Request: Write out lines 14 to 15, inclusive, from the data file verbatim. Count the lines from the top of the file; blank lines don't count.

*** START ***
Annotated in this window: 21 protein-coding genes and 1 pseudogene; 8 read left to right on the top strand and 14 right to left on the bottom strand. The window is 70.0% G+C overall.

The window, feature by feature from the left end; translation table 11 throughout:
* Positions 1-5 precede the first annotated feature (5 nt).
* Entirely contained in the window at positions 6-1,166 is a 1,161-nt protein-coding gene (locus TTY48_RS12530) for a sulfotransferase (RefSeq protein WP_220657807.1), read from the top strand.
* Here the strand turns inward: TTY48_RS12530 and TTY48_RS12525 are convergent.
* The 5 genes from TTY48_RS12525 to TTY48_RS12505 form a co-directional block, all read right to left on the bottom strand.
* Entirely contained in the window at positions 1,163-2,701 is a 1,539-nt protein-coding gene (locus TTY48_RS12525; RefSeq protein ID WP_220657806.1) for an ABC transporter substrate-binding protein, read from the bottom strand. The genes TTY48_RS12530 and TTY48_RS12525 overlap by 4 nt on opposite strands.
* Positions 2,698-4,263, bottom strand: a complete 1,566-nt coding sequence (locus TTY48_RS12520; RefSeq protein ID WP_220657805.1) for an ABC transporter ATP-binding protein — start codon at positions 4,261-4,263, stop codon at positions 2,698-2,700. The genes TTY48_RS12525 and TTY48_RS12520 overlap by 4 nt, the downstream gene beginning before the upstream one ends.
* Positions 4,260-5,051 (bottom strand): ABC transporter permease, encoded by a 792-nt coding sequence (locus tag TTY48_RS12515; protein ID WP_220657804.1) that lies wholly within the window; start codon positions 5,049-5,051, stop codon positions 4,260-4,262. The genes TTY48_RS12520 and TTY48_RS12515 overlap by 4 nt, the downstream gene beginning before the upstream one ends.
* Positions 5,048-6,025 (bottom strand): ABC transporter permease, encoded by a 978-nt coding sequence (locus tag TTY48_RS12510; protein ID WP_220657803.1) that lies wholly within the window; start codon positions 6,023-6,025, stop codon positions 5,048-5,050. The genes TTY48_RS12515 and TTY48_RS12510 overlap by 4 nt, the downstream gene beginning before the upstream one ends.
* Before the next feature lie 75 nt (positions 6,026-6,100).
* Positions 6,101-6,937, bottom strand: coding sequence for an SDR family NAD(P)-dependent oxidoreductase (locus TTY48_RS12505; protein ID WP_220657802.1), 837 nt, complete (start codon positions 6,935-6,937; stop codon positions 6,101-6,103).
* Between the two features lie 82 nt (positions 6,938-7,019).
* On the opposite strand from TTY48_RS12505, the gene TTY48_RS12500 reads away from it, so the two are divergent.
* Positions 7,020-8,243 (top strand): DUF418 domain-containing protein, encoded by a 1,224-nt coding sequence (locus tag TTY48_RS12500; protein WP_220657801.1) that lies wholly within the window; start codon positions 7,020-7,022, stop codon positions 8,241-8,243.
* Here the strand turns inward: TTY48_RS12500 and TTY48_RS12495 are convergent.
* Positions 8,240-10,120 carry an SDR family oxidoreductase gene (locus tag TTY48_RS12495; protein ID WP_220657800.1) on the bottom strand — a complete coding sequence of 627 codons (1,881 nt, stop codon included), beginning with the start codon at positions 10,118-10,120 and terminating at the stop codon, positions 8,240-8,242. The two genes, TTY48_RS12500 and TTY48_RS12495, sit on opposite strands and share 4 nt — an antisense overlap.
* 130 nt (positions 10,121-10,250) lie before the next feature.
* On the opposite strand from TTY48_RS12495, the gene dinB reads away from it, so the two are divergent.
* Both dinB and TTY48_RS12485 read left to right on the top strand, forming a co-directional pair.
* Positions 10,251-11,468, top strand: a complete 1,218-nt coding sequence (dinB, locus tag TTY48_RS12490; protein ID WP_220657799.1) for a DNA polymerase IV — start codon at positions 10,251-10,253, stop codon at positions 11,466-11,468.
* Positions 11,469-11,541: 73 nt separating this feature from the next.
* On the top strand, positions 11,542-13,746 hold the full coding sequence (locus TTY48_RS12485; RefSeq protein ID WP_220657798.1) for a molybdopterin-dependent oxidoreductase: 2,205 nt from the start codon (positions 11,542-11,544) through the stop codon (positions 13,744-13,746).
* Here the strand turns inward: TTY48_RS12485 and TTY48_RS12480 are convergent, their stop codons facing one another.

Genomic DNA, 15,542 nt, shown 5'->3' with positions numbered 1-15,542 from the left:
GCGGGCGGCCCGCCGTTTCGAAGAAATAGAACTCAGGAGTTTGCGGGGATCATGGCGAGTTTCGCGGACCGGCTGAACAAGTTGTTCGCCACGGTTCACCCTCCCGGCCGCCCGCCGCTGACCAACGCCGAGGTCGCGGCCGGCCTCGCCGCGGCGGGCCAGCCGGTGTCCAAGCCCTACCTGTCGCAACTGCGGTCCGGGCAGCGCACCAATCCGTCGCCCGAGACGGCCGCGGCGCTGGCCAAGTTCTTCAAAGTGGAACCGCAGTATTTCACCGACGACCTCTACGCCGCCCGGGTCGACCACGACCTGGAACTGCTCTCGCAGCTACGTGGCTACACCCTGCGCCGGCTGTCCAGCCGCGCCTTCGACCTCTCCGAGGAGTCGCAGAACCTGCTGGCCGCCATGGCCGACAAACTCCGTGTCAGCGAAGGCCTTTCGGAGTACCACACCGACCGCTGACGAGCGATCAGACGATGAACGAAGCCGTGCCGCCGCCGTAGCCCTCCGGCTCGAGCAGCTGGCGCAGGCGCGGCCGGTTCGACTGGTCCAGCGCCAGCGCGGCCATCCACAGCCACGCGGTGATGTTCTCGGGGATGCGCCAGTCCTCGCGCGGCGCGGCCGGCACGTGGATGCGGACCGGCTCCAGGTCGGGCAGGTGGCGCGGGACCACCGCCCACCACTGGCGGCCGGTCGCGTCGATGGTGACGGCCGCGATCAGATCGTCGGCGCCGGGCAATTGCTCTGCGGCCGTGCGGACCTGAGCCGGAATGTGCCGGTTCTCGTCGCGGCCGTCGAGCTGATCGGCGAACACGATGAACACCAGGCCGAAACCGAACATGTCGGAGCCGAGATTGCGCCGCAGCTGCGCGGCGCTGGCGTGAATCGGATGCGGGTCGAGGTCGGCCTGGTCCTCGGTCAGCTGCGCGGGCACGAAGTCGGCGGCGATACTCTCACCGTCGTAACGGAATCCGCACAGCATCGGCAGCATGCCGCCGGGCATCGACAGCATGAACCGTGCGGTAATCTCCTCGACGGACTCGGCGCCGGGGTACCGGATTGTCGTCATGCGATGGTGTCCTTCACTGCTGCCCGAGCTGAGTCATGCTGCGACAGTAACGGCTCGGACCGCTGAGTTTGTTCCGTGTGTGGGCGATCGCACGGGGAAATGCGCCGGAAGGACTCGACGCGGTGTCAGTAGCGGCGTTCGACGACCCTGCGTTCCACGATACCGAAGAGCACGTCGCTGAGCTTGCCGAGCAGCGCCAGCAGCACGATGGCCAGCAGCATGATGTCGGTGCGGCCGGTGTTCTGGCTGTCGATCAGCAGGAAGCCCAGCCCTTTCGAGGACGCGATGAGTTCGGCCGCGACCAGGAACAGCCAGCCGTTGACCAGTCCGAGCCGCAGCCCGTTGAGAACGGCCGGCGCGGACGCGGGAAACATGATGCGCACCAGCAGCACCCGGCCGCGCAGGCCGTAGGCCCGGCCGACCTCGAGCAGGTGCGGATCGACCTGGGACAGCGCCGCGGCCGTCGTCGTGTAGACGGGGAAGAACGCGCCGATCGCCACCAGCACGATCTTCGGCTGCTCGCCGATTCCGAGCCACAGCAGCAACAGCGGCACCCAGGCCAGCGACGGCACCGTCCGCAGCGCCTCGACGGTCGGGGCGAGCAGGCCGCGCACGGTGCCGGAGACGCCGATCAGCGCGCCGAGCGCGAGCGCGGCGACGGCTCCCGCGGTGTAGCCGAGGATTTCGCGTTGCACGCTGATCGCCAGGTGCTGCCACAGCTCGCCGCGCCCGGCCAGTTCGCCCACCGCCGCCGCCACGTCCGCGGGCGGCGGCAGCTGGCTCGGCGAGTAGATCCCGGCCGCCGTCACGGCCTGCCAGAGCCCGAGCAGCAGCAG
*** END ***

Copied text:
* On the opposite strand from TTY48_RS12505, the gene TTY48_RS12500 reads away from it, so the two are divergent.
* Positions 7,020-8,243 (top strand): DUF418 domain-containing protein, encoded by a 1,224-nt coding sequence (locus tag TTY48_RS12500; protein WP_220657801.1) that lies wholly within the window; start codon positions 7,020-7,022, stop codon positions 8,241-8,243.